In the weeks since Lux has been born my new little family has been through a whirl-wind of ups and downs, doctors, medical procedures, emotions, and so much more. Looking at the beautiful, smiling, baby girl that I have today makes it hard to believe that only seven short weeks ago I was saying my “I love you”‘s and “good-bye”‘s to my new born daughter. Looking at the picture taken of the day Lux was born has helped to ground me. And when it feels like Lux is having a bad day I can look back on those pictures and remind myself just how much she has already overcome.
When we first met, you had asked me what exactly I wanted you to capture in the photographs that I wanted you to take. At that time all I had asked for was a picture of Lux with no tubes and any special moments that Steve and I may not have known were special at the time. Although the circumstanced did not allow you to capture Lux actually being born, you were able to capture so many wonderful moments afterward.
One picture in particular stands out for me and I catch myself looking at it frequently. The image was photographed through the door of the iscolette and pictures Lux’s tiny hand holding Steve’s finger. I have stared at this photograph long and hard, trying to figure out why it touches me so deeply and wondering what it represents – fear, hope, love, life? I realized that the answer is all of the above. Although this photograph is of Steve’s hand and not my own, this photographed the moment in which Steve and I transformed into parents. Unlike most parents we did not get the opportunity to embrace our new baby in our arms immediately after she was born, a moment I can only imagine is one in which most couples become parents. I look at this special photograph and there are no tubes or wires to be seen, only a perfect little hand holding on to her daddy for strength and life, just as her daddy is holding on to her for the same.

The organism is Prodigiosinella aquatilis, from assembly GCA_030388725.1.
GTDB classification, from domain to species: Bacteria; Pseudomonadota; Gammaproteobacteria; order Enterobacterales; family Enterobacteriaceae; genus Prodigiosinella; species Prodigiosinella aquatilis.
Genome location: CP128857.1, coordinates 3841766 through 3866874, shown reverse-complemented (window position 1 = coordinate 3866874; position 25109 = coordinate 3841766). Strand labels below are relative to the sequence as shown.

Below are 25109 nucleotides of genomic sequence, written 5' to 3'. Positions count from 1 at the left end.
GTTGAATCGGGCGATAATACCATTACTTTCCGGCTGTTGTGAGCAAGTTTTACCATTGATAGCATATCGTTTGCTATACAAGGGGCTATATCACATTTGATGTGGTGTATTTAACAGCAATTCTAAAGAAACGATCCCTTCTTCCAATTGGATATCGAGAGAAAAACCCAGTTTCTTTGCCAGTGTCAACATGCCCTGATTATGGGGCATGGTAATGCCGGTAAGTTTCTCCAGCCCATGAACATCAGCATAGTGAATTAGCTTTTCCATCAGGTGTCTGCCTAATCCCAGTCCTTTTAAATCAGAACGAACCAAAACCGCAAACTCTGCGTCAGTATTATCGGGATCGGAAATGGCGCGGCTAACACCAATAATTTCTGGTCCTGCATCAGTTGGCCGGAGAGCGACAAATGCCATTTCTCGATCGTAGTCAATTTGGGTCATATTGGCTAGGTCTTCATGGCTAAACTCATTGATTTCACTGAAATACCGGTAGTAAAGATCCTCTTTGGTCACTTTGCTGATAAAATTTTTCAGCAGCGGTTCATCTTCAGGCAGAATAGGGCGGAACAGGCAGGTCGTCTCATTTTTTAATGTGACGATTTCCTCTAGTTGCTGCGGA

You have asked me if the photographs that you took have helped me heal. The truth is that every time I look at the photographs that you took I can see where we have been, how far we have come, and I remember all of the emotions of that day. I believe that the things that hurt the most are the very things that should be remembered the most. So in answer to your question, yes, the photographs have helped me to heal and I will forever treasure the moments captured in those photographs.”
Chantel, thank you for graciously sharing your thoughts about our experience together. I truly wish that Lux’s story of hope will give families that are going through a similar situation, strength and faith. To say thank you, I have put together your images as this story that is absolutely worth remembering and celebrating!